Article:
Millions of women strive every day to achieve the coveted idea of "balance" -- perfectly positioning work with their personal lives, and attempting to make sure there isn’t any spillover.
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But try as they might, many fail. Fail at work, at being a mother, at trying to live both of their lives at exactly the same time.
Teresa Taylor, a former C-suite executive at Fortune 200 telecommunications company Qwest Communications, is telling women all over America to throw away that mindset because “balance” is a myth, and impossible to achieve.
The Realization: No Such Thing as Balance
During her career climbing the corporate ladder, Taylor always knew she wanted to be a mother, but she also knew she wanted a high-powered career to go with it.
In an attempt at balance, she recalls a particular day when her son asked her to come for lunch at school. She obliged, moving meetings and appointments around on her calendar to free up an hour to sit down with her son. When she finally made it to the school, weaved her way through the lunch line with her son, and sat down at an all-too-small kids’ table, she had just started to gnaw on the food in front of her when her son's recess began -- just seven minutes after Taylor arrived at school. Her son thanked her for coming and promptly left the table to get on with his school day with his friends.
It left Taylor with a sudden range of emotions, but most of all wondering if her son appreciated the work she’d done to make it to lunch that day.
That’s when she decided there really is no such thing as balance.
Struggling to define her life as a mother and a career woman, when Qwest merged with Century Link in 2010, Taylor was faced with a question: Continue in her career with the company she led from the COO position, or transition into another phase in her life.
She chose the latter.
She said the decision was difficult because she loved her job, but to be as impactful, she would have had to move her family to Los Angeles to be near the company headquarters, and it just wasn’t in the cards.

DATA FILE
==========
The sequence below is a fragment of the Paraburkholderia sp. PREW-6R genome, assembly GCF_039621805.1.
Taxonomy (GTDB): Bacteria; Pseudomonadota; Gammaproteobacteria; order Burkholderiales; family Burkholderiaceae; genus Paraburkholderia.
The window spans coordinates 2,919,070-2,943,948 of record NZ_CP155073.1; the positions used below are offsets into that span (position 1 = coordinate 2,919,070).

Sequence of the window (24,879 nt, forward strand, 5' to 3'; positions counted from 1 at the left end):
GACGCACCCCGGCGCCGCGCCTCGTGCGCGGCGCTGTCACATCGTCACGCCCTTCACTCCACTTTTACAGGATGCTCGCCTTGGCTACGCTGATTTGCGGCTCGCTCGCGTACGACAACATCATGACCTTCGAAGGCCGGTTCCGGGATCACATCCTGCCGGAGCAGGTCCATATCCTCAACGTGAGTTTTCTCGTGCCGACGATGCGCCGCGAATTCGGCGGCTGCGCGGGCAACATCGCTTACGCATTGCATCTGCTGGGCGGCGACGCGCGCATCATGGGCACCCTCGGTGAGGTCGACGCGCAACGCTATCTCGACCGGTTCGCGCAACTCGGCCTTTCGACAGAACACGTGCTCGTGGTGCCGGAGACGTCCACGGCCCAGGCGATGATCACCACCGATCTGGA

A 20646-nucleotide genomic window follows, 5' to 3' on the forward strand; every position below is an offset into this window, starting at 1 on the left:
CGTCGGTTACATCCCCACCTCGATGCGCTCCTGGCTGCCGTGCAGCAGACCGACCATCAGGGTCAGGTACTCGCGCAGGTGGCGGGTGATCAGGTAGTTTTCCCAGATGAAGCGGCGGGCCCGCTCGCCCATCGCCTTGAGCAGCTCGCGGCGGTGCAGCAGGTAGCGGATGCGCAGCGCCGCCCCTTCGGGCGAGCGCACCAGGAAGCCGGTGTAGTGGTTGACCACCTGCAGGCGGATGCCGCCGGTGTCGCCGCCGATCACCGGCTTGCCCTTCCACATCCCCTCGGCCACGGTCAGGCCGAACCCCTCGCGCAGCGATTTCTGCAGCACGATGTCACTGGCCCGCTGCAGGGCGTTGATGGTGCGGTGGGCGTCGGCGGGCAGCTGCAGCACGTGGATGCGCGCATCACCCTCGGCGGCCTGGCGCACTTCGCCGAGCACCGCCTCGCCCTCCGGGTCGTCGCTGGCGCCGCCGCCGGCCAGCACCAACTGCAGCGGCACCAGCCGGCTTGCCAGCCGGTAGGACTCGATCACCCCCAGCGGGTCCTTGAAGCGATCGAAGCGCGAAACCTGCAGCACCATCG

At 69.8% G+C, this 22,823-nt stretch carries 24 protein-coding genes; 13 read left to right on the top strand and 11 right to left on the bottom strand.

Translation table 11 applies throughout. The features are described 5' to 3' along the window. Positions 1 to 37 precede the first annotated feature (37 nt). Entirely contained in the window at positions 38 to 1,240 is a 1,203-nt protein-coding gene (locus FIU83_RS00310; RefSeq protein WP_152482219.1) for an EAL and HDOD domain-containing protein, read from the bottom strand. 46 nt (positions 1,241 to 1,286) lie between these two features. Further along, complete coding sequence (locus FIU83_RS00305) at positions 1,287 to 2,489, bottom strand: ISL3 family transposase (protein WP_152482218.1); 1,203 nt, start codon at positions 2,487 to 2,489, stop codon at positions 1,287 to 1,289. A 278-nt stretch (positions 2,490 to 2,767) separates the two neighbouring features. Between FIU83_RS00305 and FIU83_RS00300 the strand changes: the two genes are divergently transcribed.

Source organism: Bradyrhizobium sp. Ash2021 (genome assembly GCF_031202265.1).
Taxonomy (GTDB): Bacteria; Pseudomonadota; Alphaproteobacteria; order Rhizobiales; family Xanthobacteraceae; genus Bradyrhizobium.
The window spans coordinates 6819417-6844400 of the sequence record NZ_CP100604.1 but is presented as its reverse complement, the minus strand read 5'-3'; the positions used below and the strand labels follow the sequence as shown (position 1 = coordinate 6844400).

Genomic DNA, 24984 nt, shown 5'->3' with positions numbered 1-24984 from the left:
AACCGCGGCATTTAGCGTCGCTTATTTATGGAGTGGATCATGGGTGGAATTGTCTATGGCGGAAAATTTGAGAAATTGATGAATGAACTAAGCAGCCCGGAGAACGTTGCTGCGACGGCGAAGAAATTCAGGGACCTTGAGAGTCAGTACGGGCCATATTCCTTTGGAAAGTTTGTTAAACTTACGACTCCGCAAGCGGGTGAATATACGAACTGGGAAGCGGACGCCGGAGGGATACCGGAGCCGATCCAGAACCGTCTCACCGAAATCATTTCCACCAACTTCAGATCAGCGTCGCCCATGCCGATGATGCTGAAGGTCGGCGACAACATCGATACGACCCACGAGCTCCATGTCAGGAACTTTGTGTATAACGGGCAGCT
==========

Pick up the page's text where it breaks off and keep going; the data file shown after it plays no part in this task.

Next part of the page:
“I decided that was the time to change it up,” she said. “I joined three public company boards and that was my next step to becoming a woman on the board and have an impact that way."
But she wasn’t done there; she decided to write a book to help dispel the balance myth – the philosophy that became the title of her book – and try to help other women live free of the chains of the mythical idea.
Merge, Don't Balance
Early in her life, Taylor experienced a great deal of turbulence within her family. Her parents married at an early age, and decided to have a family with two kids. But it wasn’t long until her father, who suffered from mental illness, left the family, leaving Taylor’s mother to raise two young children. Several years later, shortly after beginning her college career, Taylor’s brother committed suicide, an event that forever changed her life and her outlook
For strength and guidance, she looked to her mother, a figure who was always at her side and proved to be a role model for Taylor’s life.
“She taught me that you need to pick yourself up and move forward as much as you can,” she said. “She taught me to keep searching, keep learning, keep looking.”
Taylor went on to be the first in her family to graduate from college, the first to hold a corporate job, and eventually she married and had two children.
Watching her mother try to find balance in her life pushed Taylor to also work to find balance, but it didn’t take long to figure out that idea so many women hold on to in their lives simply didn’t exist.
“There’s no such thing as balance,” she said. “Stop searching for it. When you continue to look for it, you become frustrated, disappointed, and typically step out of the workforce completely.”
Her solution: Combine your lives, don’t balance them. And most importantly, focus on your personal life before your professional one.
What she means is, instead of trying to keep one calendar with all of your life’s events, keep two separate ones: One for your personal life and one for your professional life.
About mid-career, Taylor found herself wondering whether she was making the right decisions for her family. She was travelling a lot for work and always wondered whether it would put a strain on her relationship (she’s still married to the same guy, by the way), or if she was short-changing her kids. That’s when she decided instead of dedicating a time for work and a time for home, she would throw them both together. Frequently, she brought her kids to work, and took her work home.
“I’m one of those people who had strategy meetings in my living room. I had all my stuff spread out throughout the kitchen. And once I got past the combining thing, and really integrating my lives, things went much better on both ends – both at home and at the office,” Taylor said.
So what’s her best piece of advice for other women who find themselves in similar situations? Just lighten up on yourself.
“Society and others have created these expectations that we have to be a perfect mom, a perfect wife, a perfect daughter, and that’s not possible. No one can humanly do that. So, let that go. Do what you want to do, what makes you feel good every day, and you will perform the best you can at the office when your personal life is in place."